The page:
‘Here Gen. Montgomery stayed and ate before the invasion…..’

Ted Applegate

Major Ted Applegate

Just recently I have managed to make contact again with the lovely family of Major Ted Applegate. It is always worth trying the internet every now and then when searching for a lost contact 🙂

Grace, one of his daughters, has recently sent another of her Dad’s letters written while based at the American Army hospital during WWII at Kingston Lacy. We got very excited as it was about a visit inside the big mansion. It is wonderful to get first hand accounts of our properties in the past. A fresh eye on the contents and place and we often glean important or interesting information we would never have discovered in the estate archives.

Anton W Sohrweide sat next to Kingston Lacy

Anton W Sohrweide sat next to Kingston Lacy

We had gathered from other family members of staff who served at the American hospital that they were allowed up to the house and that the officers had use of some rooms in the house. But we had no real details to confirm the past memories and snippets. I have reproduced the letter below as it speaks for itself….

Ted’s letter home –

Monday 1830, 6 November 1944, England –

Dearest Margie

………………I must tell you! I had the most amazing experience today. Ten of us were invited to go thru Kingston-Lacy estate, the manor house. The agent’s kindness was great and he took us thru himself.

As you enter the large entrance hall – all the beautiful marble with fluted columns – the pieces that take the eye are four enormous deeply and intricately carved teakwood chests about four feet high and eight feet long. They are massively exquisite! Swords, pikes, daggers, shields and armor adorn the walls in profusion. The carving on the chests is Jacobean (?). There are two daintily fine French cabinets. Enormous vases stand here and there. Two steps straight ahead take you to a right angle hallway which leads to marble stairs to the left. Here is a Van Dyke painting of a cavalier – another point of interest is a chair attached to a marble cabinet in which is a balance with bronze weights marked in measurement of stone (7 lbs). You sit in the leather chair and weigh yourself. It is 17th century. As you walk up the marble stairway toward a one piece window which much be 6 x 10 feet you are struck by the enormous bronze figures lying on the stairwell ledgers looking down. They are the works of Michael Angelo! The stair makes one (180 degrees) turning and on the walls are two enormous paintings of dogs attacking a bull. They were painted for one of the Kings of France! They were a gift to the owner years ago – or the master as they speak of him.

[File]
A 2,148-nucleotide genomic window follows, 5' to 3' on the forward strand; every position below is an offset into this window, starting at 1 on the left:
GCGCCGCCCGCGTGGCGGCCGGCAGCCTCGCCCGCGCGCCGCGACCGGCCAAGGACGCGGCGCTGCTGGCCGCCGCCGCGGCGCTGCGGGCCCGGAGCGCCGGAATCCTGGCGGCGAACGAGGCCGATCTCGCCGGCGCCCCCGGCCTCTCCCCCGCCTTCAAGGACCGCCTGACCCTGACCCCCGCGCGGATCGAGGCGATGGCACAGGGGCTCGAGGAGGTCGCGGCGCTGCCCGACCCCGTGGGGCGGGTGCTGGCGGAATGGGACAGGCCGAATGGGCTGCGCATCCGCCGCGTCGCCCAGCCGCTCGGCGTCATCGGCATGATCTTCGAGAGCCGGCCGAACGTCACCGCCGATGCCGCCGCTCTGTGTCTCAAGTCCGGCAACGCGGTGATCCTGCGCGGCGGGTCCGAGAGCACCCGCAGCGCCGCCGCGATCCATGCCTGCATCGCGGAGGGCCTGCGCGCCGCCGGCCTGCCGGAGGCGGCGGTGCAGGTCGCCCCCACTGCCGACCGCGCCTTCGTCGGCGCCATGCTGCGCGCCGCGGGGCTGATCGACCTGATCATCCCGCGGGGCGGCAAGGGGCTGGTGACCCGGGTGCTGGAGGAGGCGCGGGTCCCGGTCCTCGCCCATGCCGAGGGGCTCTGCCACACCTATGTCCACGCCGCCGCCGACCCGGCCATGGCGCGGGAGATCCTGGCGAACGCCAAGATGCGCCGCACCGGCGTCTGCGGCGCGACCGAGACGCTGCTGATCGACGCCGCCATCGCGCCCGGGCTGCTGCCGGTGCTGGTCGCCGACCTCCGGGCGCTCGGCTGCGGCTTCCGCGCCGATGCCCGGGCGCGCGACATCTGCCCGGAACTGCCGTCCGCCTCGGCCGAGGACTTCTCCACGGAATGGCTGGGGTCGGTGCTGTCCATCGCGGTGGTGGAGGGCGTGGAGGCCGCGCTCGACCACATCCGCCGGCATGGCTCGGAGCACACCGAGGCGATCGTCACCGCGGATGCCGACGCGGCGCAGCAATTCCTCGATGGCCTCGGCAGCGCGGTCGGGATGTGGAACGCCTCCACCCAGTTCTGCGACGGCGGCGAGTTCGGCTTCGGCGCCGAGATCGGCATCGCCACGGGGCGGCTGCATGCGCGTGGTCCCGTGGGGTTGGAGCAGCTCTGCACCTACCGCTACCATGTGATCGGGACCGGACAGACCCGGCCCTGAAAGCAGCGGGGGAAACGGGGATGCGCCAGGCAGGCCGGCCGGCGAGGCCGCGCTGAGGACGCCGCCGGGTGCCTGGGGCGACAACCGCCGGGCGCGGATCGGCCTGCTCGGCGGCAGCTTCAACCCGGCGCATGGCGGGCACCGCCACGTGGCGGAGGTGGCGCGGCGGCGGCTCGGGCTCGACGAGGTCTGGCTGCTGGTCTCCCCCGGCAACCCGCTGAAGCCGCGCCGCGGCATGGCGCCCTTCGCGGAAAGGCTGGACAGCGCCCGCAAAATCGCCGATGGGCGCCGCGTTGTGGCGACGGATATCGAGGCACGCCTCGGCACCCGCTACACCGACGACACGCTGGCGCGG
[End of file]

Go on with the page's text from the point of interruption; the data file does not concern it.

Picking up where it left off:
Now we go into the library. The room is enormous and above the book lined walls are life sized paintings of the ancestors running back to 1700! Some of the books, most of them in fact, are old enormous works of art, some printed by hand! Desks, chairs, footstools are all most interesting, all very old and in excellent shape. I could have spent months there with pleasure.

Adjoining is the saloon. I can’t begin to tell you of half the marvels here. Enamel portraits of many people of the times – most, most beautiful China figurines and some unbelievably delicate. Lace over the hair, around the collars and sleeves which I felt sure must be lace until I looked at it with a magnifying glass. There were some pieces exactly similar to what you have on the way. Two Van Dykes were here.

Now into the drawing room. Twice as big – really an enormous room. (All the ceilings are beautifully painted with figures) the overhanging border near the ceiling looks as though the room as been prepared for indirect lighting. Gold leaf adorns it! Here is an enormous painting by Sir Joshua Reynolds and another by Rembrandt! Many others whose names are not familiar to me, several Dutch names. An ebony and ivory cabinet heavily inlaid with mother of pearl! It is most delicate. A book of signatures bears many King’s names, the Duke of Windsor’s, German Emperor, or Duke of Wellington, etc. etc. I can’t remember everything – museum pieces were in the greatest profusion. Every door everywhere was carved deeply and signed by – Gobelin (?) I’m not sure of the name but he should be famous.